My new favorite Nativity scene is probably in an empty gallery this year. It’s “Madonna in the Rose Arbor,” by Stefan Lochner, 1440-1442. It’s in Cologne’s Wallraf-Richardtz Museum, three glorious floors plus a fine cafe, no doubt empty in the great pandemic of 2020.
The caption explains “the Lord God is in the details” of the painting. The Virgin’s halo, for example, is a version of the lunar cycle and points to the medieval link between astronomy and theology. And the brooch she is wearing features a unicorn, a traditional symbol for Christ. Who knew?
As for me, I just love the gentle expressive faces, the delicate roses, and the child-angels gathered around, as though waiting for a play-date with the child.
Just before Christmas 2019, I was in Germany, stuffing my days and nights with lights and music and holiday cheer.
The Angel Market in Cologne was populated with angels and happy mortal folks.
A few blocks away, we attended a sublime choral concert at St. Gereon Church.
This pandemic year, there’s none of that. There were no grandchildren at my house, no in-person Christmas service, no gatherings at all.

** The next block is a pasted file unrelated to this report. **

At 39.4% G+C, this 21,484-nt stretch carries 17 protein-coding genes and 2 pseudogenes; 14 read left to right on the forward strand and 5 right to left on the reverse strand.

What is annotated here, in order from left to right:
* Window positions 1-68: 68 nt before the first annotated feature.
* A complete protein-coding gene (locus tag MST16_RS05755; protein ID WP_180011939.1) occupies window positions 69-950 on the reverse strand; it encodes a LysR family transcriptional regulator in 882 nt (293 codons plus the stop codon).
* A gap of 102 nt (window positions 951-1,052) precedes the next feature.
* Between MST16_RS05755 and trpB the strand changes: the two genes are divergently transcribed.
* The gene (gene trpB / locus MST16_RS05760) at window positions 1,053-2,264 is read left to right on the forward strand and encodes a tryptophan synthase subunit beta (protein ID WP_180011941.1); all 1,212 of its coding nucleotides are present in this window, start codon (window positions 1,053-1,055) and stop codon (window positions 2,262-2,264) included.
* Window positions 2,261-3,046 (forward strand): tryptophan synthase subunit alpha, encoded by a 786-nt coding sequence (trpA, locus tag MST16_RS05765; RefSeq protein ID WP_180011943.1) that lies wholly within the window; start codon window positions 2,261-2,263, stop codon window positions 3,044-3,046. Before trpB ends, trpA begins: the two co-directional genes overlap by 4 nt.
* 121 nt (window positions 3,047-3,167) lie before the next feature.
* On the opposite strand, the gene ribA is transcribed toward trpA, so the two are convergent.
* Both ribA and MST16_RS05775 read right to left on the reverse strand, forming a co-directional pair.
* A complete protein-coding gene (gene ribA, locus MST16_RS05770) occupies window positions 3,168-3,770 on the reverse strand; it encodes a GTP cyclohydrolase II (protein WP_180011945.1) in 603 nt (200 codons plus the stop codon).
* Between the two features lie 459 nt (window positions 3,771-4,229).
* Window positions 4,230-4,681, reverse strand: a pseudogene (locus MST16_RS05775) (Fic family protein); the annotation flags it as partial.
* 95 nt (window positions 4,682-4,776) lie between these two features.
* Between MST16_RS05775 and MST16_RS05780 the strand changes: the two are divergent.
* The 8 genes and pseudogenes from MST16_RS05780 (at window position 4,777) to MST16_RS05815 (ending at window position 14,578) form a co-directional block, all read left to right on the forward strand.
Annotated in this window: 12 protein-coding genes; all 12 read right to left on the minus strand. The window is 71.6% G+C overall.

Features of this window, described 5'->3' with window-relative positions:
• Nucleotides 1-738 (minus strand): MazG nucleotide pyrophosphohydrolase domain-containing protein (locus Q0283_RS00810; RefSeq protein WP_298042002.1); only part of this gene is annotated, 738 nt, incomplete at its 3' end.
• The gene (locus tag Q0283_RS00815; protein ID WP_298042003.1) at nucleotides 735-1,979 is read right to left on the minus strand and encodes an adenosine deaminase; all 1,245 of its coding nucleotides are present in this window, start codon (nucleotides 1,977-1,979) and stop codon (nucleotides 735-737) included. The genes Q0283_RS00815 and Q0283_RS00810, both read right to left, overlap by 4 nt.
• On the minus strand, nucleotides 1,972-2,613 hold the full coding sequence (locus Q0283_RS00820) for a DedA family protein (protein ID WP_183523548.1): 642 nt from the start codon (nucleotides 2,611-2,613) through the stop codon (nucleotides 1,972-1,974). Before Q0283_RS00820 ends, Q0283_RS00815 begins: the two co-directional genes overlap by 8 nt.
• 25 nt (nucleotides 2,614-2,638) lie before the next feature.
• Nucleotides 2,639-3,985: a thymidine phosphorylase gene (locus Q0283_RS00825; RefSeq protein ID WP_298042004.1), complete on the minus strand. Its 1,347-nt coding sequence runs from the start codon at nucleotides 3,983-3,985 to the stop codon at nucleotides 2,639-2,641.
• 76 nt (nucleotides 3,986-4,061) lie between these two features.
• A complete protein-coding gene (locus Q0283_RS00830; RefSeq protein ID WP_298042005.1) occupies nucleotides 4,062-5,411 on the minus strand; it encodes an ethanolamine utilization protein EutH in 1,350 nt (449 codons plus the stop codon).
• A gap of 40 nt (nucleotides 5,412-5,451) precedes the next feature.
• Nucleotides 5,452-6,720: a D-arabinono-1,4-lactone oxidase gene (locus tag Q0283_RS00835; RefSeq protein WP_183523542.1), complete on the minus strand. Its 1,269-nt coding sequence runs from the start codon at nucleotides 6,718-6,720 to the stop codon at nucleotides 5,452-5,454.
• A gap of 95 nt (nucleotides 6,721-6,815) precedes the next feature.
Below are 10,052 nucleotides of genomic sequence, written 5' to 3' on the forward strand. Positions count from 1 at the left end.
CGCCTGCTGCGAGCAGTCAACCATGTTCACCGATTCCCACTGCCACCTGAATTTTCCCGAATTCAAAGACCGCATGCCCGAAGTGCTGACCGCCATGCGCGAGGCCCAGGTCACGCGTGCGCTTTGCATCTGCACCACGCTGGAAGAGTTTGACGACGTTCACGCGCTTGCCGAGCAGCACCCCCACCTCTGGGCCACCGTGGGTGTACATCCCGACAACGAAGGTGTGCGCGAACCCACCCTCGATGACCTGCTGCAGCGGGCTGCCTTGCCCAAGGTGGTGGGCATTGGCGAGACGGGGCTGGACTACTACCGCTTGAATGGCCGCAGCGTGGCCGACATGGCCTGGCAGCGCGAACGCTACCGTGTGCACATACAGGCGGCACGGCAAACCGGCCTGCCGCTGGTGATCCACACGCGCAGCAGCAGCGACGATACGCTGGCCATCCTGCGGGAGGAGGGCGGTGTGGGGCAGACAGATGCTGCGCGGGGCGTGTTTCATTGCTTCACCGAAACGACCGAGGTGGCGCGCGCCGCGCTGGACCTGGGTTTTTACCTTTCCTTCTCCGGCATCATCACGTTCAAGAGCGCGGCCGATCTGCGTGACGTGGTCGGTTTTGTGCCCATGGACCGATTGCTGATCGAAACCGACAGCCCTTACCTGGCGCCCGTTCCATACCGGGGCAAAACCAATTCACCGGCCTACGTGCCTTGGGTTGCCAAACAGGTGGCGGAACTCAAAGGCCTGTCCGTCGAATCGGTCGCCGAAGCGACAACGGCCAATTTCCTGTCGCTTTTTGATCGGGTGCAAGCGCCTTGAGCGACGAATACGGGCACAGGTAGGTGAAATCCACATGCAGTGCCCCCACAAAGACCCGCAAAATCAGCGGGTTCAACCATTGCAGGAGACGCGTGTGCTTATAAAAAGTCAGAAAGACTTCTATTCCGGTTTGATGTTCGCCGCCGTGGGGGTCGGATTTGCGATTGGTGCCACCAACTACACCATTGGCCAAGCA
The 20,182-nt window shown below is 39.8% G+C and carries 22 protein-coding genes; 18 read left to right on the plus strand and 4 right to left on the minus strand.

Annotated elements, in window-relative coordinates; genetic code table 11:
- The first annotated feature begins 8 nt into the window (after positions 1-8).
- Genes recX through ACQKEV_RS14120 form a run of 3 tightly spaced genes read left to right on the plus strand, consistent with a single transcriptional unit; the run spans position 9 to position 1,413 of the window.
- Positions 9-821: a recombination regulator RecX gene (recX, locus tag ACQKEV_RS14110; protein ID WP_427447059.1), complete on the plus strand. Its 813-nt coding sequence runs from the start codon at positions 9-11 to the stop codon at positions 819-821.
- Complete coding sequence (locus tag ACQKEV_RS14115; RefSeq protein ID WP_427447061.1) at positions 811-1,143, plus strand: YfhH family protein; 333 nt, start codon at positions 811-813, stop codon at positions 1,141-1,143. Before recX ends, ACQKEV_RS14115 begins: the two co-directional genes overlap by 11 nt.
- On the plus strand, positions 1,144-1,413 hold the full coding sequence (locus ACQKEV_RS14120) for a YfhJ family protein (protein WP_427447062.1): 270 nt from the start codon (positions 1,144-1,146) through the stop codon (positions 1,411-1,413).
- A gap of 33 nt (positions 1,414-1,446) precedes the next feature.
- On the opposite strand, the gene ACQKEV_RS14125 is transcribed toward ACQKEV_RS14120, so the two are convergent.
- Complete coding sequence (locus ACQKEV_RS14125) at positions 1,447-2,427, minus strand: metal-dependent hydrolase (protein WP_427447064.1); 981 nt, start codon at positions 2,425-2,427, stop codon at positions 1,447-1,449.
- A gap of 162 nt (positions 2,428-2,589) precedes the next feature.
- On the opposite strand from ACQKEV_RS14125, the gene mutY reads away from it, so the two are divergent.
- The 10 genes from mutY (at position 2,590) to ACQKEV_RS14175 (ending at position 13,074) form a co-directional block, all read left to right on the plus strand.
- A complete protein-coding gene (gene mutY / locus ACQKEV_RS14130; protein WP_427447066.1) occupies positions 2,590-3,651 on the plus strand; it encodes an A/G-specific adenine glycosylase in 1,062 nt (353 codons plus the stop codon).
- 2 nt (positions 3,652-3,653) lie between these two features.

Of course my cats thought 2020 was the best year ever because we mostly hung around the house with them.
We had more wildlife visits even than usual.
It was still Christmas in the Rocky Mountains and we counted our blessings. Someone went around to our homes a few days beforehand and videotaped us holding Christmas Eve candles. On the night, we watched our online service and then went in family groups to leave our candles in the snow outside the church. We wore masks and gave our friends air-hugs from a distance.
We’re looking forward to a brighter 2021, to traveling again after a good long time of dreaming and planning. Wishing health and happiness to all!